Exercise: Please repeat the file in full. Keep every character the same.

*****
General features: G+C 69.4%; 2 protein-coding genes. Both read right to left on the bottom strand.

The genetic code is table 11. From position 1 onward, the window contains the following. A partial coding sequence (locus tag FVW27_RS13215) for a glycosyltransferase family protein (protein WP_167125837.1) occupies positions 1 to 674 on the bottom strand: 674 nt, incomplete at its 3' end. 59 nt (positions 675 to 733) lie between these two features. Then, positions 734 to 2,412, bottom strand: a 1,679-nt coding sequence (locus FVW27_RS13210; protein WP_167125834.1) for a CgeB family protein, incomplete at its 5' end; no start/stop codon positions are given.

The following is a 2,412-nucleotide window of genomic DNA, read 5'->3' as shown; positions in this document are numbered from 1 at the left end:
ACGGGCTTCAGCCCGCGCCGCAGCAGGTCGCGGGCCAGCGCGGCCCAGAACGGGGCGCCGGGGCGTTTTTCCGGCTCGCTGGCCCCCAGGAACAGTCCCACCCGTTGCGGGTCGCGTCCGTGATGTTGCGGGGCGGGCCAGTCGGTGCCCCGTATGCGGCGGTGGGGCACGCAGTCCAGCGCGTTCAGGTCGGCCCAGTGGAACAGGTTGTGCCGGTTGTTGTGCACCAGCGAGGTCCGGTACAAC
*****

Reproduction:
General features: G+C 69.4%; 2 protein-coding genes. Both read right to left on the bottom strand.

The genetic code is table 11. From position 1 onward, the window contains the following. A partial coding sequence (locus tag FVW27_RS13215) for a glycosyltransferase family protein (protein WP_167125837.1) occupies positions 1 to 674 on the bottom strand: 674 nt, incomplete at its 3' end. 59 nt (positions 675 to 733) lie between these two features. Then, positions 734 to 2,412, bottom strand: a 1,679-nt coding sequence (locus FVW27_RS13210; protein WP_167125834.1) for a CgeB family protein, incomplete at its 5' end; no start/stop codon positions are given.

The following is a 2,412-nucleotide window of genomic DNA, read 5'->3' as shown; positions in this document are numbered from 1 at the left end:
ACGGGCTTCAGCCCGCGCCGCAGCAGGTCGCGGGCCAGCGCGGCCCAGAACGGGGCGCCGGGGCGTTTTTCCGGCTCGCTGGCCCCCAGGAACAGTCCCACCCGTTGCGGGTCGCGTCCGTGATGTTGCGGGGCGGGCCAGTCGGTGCCCCGTATGCGGCGGTGGGGCACGCAGTCCAGCGCGTTCAGGTCGGCCCAGTGGAACAGGTTGTGCCGGTTGTTGTGCACCAGCGAGGTCCGGTACAAC